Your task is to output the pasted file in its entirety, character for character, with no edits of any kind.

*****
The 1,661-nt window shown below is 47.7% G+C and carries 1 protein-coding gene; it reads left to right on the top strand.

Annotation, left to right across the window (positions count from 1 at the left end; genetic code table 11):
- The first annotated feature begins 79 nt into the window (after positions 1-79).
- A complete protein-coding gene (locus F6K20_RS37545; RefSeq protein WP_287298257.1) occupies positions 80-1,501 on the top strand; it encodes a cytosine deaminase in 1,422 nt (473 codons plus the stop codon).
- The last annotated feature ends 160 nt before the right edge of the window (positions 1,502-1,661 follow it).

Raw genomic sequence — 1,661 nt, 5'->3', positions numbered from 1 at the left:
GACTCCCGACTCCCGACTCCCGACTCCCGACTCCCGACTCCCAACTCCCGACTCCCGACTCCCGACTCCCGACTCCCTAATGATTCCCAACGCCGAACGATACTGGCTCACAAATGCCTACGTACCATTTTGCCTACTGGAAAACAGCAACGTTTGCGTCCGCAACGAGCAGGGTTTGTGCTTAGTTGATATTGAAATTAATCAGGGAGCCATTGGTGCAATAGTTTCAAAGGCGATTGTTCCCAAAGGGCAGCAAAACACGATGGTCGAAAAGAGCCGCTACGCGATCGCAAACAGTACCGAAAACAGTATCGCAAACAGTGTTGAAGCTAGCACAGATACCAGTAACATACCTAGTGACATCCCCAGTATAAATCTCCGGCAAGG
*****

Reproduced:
The 1,661-nt window shown below is 47.7% G+C and carries 1 protein-coding gene; it reads left to right on the top strand.

Annotation, left to right across the window (positions count from 1 at the left end; genetic code table 11):
- The first annotated feature begins 79 nt into the window (after positions 1-79).
- A complete protein-coding gene (locus F6K20_RS37545; RefSeq protein WP_287298257.1) occupies positions 80-1,501 on the top strand; it encodes a cytosine deaminase in 1,422 nt (473 codons plus the stop codon).
- The last annotated feature ends 160 nt before the right edge of the window (positions 1,502-1,661 follow it).

Raw genomic sequence — 1,661 nt, 5'->3', positions numbered from 1 at the left:
GACTCCCGACTCCCGACTCCCGACTCCCGACTCCCGACTCCCAACTCCCGACTCCCGACTCCCGACTCCCGACTCCCTAATGATTCCCAACGCCGAACGATACTGGCTCACAAATGCCTACGTACCATTTTGCCTACTGGAAAACAGCAACGTTTGCGTCCGCAACGAGCAGGGTTTGTGCTTAGTTGATATTGAAATTAATCAGGGAGCCATTGGTGCAATAGTTTCAAAGGCGATTGTTCCCAAAGGGCAGCAAAACACGATGGTCGAAAAGAGCCGCTACGCGATCGCAAACAGTACCGAAAACAGTATCGCAAACAGTGTTGAAGCTAGCACAGATACCAGTAACATACCTAGTGACATCCCCAGTATAAATCTCCGGCAAGG